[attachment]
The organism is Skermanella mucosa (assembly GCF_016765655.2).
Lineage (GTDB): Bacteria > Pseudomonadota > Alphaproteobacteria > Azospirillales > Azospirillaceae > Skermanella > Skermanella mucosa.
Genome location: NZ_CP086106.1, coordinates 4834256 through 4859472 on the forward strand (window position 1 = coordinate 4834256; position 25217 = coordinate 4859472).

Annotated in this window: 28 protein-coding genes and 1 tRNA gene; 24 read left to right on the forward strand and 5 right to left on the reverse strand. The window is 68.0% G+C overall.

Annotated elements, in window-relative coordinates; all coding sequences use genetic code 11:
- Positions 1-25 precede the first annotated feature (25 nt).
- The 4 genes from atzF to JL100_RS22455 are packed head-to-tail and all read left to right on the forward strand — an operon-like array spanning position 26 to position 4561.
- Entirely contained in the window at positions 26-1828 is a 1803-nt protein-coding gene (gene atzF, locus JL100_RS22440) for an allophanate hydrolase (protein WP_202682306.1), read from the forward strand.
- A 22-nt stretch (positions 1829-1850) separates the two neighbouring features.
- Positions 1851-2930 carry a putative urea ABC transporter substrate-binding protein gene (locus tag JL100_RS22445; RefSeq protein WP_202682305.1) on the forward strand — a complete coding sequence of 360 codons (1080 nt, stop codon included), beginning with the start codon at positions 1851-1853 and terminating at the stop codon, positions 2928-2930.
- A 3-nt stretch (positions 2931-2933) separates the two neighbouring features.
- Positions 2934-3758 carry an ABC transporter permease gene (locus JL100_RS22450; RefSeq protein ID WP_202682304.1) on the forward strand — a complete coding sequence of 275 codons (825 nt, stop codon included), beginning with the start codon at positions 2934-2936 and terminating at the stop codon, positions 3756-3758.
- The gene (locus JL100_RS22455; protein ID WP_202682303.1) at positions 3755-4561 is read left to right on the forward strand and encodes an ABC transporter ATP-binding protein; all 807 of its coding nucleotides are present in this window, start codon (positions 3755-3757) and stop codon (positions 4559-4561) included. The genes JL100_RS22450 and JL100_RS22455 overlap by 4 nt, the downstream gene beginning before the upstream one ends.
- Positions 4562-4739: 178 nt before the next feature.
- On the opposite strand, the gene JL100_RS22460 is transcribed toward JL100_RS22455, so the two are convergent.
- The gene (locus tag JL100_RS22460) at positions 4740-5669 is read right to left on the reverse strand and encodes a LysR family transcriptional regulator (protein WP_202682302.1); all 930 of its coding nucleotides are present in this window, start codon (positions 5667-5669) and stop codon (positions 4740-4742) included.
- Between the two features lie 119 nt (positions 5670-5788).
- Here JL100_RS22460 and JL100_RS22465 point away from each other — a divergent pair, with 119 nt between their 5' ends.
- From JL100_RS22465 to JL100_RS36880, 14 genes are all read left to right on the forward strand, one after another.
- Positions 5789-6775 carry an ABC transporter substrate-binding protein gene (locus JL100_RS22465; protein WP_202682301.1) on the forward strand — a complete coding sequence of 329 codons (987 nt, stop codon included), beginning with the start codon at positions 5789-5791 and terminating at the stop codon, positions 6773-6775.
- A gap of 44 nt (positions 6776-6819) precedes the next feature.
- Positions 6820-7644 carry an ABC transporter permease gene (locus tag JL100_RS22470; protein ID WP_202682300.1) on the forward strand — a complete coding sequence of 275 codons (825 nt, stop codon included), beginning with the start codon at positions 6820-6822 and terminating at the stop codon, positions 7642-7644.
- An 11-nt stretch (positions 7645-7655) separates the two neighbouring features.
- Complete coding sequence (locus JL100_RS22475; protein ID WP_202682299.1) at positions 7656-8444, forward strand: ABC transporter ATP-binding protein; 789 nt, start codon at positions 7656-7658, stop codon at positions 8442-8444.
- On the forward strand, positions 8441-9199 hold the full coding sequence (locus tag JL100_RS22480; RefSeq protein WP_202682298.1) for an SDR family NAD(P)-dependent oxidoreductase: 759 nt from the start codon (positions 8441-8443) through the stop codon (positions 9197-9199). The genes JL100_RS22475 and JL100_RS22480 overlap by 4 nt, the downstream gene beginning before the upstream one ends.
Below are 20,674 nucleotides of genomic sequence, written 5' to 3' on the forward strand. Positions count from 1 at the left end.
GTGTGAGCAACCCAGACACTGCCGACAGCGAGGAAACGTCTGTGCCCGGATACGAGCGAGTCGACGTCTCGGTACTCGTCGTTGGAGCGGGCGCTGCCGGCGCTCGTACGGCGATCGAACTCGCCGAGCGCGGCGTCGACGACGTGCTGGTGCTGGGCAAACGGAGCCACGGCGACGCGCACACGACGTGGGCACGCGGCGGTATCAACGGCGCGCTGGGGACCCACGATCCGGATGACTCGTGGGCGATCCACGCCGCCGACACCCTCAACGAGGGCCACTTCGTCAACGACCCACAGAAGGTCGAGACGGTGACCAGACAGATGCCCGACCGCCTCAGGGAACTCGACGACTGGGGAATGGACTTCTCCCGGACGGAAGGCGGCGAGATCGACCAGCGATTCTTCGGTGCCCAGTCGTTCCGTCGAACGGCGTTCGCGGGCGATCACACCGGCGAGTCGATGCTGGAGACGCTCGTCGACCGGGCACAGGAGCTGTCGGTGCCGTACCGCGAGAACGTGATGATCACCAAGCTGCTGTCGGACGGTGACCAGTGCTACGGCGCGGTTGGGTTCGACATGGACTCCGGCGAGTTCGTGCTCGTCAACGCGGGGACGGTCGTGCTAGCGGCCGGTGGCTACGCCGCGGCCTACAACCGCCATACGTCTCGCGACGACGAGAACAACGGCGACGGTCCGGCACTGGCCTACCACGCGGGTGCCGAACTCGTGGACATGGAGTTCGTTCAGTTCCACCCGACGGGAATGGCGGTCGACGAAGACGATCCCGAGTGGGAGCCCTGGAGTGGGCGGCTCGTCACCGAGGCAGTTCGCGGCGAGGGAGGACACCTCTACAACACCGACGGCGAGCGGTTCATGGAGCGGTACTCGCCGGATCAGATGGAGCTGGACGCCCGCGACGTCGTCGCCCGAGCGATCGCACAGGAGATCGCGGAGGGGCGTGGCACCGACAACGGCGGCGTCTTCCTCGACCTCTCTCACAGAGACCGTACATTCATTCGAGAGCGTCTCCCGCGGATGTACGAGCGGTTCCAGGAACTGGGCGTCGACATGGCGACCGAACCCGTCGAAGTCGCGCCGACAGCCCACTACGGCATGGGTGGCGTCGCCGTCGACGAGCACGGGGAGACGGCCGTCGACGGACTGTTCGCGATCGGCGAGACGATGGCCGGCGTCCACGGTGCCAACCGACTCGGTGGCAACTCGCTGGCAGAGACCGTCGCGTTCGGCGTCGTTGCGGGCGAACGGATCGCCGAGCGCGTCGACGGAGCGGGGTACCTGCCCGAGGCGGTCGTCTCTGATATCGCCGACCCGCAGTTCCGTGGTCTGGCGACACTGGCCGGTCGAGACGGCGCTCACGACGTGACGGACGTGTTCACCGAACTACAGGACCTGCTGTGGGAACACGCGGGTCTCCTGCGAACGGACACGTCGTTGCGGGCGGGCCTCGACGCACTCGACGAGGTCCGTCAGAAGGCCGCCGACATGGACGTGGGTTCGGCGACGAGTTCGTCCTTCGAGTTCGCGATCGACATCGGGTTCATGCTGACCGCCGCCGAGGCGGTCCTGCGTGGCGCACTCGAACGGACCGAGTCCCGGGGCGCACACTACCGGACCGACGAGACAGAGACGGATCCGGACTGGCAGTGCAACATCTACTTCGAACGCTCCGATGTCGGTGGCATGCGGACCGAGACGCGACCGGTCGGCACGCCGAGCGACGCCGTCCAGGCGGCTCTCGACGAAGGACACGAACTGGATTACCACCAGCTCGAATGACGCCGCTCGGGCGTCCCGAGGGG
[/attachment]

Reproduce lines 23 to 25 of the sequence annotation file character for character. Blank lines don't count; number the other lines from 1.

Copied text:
- An 11-nt stretch (positions 7645-7655) separates the two neighbouring features.
- Complete coding sequence (locus JL100_RS22475; protein ID WP_202682299.1) at positions 7656-8444, forward strand: ABC transporter ATP-binding protein; 789 nt, start codon at positions 7656-7658, stop codon at positions 8442-8444.
- On the forward strand, positions 8441-9199 hold the full coding sequence (locus tag JL100_RS22480; RefSeq protein WP_202682298.1) for an SDR family NAD(P)-dependent oxidoreductase: 759 nt from the start codon (positions 8441-8443) through the stop codon (positions 9197-9199). The genes JL100_RS22475 and JL100_RS22480 overlap by 4 nt, the downstream gene beginning before the upstream one ends.